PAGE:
Boat Safety Best Practices

Boat safety is one aspect of boating you can’t afford to forget.

In 2012, 651 people lost their lives in boating accidents, according to the United States Coast Guard. Another 3,000 were injured in 4,515 total boating accidents for that year. As concerning as these numbers are, they shouldn’t prevent you from enjoying the water. Just remember to follow some important boat safety precautions before you head out.

Follow these boat safety tips to make your next trip out on the water as enjoyable as it is safe.

  • Have your boat inspected. The Vessel Safety Check is a free public service offered by the U.S. Coast Guard Auxiliary and U.S. Power Squadron volunteers. Experts will ensure that your boat meets minimum safety standards and that you have the necessary equipment to save lives and summon help in an emergency.
  • Make sure plenty of life jackets are on board. The most important piece of boat safety equipment is the piece you wear on your own body – your life jacket. Ninety percent of drowning victims were not wearing a personal flotation device (PFD), according to Coast Guard studies. Legally, you do not need to wear your PFD (it only has to be in the boat) but wearing it ensures you’ll be prepared should an accident occur. (In states where no children’s life jacket law is in place, a U.S. Coast Guard interim rule requires children under 13 to wear a U.S. Coast Guard-approved life jacket that fits.)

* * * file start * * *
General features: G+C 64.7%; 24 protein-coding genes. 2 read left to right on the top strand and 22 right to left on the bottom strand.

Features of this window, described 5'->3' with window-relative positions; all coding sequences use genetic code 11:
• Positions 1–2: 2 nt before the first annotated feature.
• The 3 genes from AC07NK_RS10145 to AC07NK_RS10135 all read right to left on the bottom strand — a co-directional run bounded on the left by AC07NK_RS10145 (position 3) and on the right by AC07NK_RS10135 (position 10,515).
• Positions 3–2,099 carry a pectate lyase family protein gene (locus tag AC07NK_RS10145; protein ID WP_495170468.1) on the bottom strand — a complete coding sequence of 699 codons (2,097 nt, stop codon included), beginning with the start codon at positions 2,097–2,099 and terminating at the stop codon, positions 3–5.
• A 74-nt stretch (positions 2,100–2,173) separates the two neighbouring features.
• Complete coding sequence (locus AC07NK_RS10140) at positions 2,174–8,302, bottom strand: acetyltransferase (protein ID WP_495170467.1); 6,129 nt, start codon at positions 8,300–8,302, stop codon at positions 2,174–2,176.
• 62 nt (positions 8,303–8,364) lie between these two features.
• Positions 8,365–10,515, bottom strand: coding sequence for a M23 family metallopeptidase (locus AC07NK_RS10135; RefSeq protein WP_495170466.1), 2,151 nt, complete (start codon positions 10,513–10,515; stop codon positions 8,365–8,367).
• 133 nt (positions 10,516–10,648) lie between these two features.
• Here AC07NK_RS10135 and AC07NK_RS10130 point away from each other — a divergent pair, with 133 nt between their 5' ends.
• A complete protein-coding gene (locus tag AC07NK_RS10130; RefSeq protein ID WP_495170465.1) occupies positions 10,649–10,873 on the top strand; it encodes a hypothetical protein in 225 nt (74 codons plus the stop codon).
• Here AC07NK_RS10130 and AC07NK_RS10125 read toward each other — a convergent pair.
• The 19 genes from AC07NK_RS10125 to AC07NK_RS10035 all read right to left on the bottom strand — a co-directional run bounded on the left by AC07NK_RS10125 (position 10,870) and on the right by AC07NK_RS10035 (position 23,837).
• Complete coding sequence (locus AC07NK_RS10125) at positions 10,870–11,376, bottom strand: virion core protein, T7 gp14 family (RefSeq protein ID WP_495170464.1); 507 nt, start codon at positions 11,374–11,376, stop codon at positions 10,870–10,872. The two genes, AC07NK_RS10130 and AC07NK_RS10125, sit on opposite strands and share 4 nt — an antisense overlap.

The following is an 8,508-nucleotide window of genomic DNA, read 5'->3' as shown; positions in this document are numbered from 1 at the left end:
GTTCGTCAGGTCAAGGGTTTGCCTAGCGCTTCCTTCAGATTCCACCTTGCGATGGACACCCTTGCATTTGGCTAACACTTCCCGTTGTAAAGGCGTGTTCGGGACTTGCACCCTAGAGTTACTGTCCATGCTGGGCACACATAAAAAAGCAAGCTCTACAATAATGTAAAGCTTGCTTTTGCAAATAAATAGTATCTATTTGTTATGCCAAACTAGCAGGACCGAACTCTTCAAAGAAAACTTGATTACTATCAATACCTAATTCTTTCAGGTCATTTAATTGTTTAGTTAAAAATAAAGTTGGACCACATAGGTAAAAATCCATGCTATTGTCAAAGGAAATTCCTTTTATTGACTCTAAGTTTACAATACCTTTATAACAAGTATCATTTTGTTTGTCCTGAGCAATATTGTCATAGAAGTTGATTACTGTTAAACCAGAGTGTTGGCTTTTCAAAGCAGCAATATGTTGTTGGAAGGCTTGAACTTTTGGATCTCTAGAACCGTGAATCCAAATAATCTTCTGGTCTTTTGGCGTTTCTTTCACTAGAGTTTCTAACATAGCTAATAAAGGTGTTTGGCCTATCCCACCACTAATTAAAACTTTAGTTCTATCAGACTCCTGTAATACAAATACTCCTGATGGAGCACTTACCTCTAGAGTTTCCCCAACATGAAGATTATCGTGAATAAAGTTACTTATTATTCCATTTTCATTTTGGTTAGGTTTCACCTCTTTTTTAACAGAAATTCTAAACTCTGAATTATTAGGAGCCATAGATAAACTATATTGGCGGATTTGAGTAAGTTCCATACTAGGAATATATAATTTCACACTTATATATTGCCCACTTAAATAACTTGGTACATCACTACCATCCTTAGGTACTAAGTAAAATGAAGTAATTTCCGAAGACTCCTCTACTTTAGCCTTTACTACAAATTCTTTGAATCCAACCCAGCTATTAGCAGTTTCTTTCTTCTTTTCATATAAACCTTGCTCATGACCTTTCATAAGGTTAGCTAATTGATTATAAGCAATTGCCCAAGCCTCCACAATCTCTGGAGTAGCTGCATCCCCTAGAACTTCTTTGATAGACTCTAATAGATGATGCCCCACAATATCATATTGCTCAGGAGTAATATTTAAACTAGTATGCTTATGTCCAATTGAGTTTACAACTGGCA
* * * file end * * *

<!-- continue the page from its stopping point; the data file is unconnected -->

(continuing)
• Remember, alcohol and boating don’t mix. Seventeen percent of all recreational boating fatalities have been linked to drinking while boating. While it is not illegal to drink in a boat, excessive drinking jeopardizes boat safety. If drinking will be part of your next boating trip, appoint a designated driver just as you would with a car.
  • Pay attention to the weather. No one would think of taking a boat out in a thunderstorm. Yet boat owners often don’t think twice about other weather conditions that could prove just as dangerous. Avoid boating on exceptionally windy days since waves could capsize a smaller boat or cause passengers to fall out.
  • Keep your boating skills sharp. More than 70 percent of boating accidents each year are linked to operator error. You can improve your boating knowledge by enrolling in educational courses to keep everything fresh in your mind.

The final practical issue you’ll want to consider is boat insurance.

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